Framework for highly adaptable and smart manufacturing systems

For each functional feature, the framework indicates the most promising and enabling technologies. In the physical world, autonomous mobile and collaborative robots fulfill the requirement to adapt manufacturing processes easily to a changing environment or changing products or variants (advanced and autonomous robotics). In addition, additive manufacturing provides a possibility to produce customized and complex geometries on demand. Computer vision technologies enable context awareness as well as scene understanding capabilities in order to identify changes in the production environment immediately and therefore react with high response.

In the cyber-physical world, simulation and advanced CAE technologies provide the basis for cyberizing the physical and thus create a digital twin of products, manufacturing systems and entire factories. The human can interact with such digital models by using multimodal human-machine interaction technologies like virtual and augmented reality.

In the cyber-world, data can be created by using sensor technologies and multi-sensor data fusion combining information from different sensors and thus providing a robust picture of the environment. Such kind of smart machines equipped with sensors create a huge amount of data that needs to be stored and managed. Cloud computing solutions provide the necessary data storage capabilities as well as the needed computing power for managing big data. This data needs to be exchanged with other machines in the manufacturing system as well as integrated with other higher-level advanced IT systems and databases. Here IIoT provides the necessary connectivity and interoperability while data integration systems allow a seamless data exchange from the business level systems (ERP or MES) to the machine level. Once data is created, stored and the ability for data exchange is available this data can be used to gather useful information for decision making and improvements. Big data analysis techniques can be applied to analyze the data and artificial intelligence can be used to perform predictive analysis.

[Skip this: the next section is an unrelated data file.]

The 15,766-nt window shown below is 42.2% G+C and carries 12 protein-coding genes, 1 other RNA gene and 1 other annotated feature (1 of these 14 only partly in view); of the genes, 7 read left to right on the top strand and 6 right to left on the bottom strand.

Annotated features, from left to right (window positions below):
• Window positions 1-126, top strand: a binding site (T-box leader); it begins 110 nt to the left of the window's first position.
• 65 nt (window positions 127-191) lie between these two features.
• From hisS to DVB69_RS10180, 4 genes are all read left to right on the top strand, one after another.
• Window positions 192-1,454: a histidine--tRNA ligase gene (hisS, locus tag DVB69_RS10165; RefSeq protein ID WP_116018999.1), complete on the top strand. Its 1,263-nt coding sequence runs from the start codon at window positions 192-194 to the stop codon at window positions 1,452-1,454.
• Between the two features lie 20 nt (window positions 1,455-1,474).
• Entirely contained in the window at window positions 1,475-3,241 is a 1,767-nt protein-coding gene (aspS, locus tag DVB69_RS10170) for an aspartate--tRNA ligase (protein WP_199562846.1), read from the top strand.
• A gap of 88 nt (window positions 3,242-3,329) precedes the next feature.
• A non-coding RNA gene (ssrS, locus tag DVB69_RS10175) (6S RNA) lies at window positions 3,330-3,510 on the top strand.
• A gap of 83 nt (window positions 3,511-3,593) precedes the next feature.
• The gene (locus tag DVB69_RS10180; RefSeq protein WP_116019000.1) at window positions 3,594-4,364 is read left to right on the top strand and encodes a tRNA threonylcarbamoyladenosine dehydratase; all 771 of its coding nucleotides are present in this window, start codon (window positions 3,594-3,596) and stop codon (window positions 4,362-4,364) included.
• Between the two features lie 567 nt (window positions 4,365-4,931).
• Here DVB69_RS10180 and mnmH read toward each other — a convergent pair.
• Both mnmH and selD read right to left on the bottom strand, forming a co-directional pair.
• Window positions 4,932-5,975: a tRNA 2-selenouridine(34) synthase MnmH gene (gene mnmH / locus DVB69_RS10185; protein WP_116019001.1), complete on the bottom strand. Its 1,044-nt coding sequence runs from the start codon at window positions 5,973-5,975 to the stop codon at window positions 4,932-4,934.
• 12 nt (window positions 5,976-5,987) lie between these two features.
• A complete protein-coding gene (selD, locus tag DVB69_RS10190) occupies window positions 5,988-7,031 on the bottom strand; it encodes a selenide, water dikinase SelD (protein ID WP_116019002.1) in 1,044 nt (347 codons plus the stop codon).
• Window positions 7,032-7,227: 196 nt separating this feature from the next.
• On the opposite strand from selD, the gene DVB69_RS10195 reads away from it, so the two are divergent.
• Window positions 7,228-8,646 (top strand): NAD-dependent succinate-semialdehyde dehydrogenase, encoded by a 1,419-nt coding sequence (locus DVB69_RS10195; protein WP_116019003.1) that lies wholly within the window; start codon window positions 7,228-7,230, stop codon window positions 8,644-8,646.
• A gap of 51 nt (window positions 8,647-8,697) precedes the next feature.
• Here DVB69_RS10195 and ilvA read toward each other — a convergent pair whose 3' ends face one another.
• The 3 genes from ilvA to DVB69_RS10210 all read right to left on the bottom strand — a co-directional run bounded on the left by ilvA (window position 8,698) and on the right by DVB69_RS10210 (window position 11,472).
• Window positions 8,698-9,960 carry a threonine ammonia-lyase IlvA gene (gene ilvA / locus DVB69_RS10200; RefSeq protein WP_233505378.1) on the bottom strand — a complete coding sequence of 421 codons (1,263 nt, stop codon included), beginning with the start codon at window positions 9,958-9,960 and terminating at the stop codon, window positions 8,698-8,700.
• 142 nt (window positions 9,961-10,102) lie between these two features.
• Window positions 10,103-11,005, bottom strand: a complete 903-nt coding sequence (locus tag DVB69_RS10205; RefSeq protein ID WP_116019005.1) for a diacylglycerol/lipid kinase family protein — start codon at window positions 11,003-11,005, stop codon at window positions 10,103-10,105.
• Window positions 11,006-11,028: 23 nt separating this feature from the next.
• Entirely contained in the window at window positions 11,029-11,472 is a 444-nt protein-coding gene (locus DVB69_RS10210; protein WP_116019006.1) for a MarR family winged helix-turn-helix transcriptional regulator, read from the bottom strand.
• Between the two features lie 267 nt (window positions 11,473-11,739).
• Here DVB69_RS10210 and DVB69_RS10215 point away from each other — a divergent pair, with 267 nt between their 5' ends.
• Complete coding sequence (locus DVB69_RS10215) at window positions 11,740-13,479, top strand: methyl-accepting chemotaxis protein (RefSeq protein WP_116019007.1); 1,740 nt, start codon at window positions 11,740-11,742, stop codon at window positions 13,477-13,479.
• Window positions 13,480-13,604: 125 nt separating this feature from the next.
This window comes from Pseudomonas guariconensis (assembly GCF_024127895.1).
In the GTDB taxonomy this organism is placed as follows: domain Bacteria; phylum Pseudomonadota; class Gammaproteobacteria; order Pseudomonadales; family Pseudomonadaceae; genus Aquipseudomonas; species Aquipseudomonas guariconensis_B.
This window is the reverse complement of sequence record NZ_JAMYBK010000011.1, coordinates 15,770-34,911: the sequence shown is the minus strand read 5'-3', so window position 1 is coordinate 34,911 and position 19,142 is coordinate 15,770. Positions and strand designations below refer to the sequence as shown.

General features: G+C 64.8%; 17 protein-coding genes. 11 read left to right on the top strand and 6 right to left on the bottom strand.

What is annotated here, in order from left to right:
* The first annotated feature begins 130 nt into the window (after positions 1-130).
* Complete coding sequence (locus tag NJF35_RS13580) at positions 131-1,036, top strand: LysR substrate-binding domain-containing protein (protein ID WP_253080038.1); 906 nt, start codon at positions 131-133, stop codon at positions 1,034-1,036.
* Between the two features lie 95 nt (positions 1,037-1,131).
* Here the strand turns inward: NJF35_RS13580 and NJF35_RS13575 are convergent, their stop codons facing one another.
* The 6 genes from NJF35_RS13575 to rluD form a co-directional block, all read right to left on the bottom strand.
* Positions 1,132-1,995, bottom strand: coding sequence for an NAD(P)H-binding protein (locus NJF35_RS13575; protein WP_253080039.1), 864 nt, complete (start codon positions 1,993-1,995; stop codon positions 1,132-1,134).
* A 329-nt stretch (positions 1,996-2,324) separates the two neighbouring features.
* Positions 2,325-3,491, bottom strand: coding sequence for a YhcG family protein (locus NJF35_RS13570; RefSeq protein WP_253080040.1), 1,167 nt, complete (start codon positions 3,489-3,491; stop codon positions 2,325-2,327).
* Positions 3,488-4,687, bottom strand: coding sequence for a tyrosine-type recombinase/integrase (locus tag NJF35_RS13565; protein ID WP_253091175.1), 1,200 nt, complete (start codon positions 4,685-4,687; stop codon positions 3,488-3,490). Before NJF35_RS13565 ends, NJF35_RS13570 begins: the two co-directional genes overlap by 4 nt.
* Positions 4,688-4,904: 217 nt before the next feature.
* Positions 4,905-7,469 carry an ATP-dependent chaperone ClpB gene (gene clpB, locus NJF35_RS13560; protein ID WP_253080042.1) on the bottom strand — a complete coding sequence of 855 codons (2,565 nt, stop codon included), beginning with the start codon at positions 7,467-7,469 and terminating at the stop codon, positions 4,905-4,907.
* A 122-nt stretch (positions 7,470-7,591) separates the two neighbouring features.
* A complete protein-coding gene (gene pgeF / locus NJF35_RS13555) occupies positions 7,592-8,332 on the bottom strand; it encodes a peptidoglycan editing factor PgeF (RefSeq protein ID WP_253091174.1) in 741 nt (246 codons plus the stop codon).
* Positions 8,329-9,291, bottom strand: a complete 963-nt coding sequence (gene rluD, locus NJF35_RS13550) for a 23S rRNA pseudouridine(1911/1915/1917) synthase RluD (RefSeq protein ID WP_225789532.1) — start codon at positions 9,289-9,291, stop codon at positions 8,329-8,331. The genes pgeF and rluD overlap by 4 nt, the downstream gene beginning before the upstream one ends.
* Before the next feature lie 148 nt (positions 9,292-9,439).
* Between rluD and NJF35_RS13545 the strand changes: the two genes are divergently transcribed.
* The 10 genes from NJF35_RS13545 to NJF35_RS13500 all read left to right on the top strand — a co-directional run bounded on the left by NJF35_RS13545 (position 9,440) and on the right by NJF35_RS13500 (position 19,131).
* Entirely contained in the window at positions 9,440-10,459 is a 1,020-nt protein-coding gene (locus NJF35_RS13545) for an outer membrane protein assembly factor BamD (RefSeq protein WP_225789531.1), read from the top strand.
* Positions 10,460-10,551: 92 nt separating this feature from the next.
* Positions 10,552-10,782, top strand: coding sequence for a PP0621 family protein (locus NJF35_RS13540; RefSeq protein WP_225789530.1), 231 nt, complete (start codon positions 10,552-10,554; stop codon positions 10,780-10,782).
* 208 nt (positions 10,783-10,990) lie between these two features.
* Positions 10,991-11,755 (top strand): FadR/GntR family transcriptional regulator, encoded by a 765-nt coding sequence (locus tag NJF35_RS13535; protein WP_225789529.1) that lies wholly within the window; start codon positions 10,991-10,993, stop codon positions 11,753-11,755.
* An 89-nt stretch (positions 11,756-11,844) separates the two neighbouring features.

Due to connectivity and digitization, the entire smart manufacturing system must be adequately protected against cyberattacks. For this reason, cybersecurity is one of the fundamental enabling technologies for implementing Industry 4.0in SMEs.

Many references repeatedly point out the limitation of SMEs due to financial resources (Orzes et al. 2018; Masood and Sonntag 2020). This means that most SMEs cannot completely renew their machinery in the short or medium term. In order to still be able to use Industry 4.0 technologies and in particular the advantage of a connected factory, SMEs are dependent on making legacy machines “Industry 4.0 ready”. This is also referred to as “retrofitting” in the relevant literature. Digital retrofit is a process responsible for updating existing equipment by adding new software, hardware, or protocol-related components, allowing the system to extend its capabilities and meet new requirements. From an economic aspect, it avoids the incurring of large investments associated with the redesign or purchase of new equipment. In addition, the retrofit technique can assess the complete (or partial) migration to new technologies without compromising the integrity of the traditional methods employed by the company (García et al. 2020). Therefore, the need for retrofitting is also considered in the proposed framework as part of IIoT.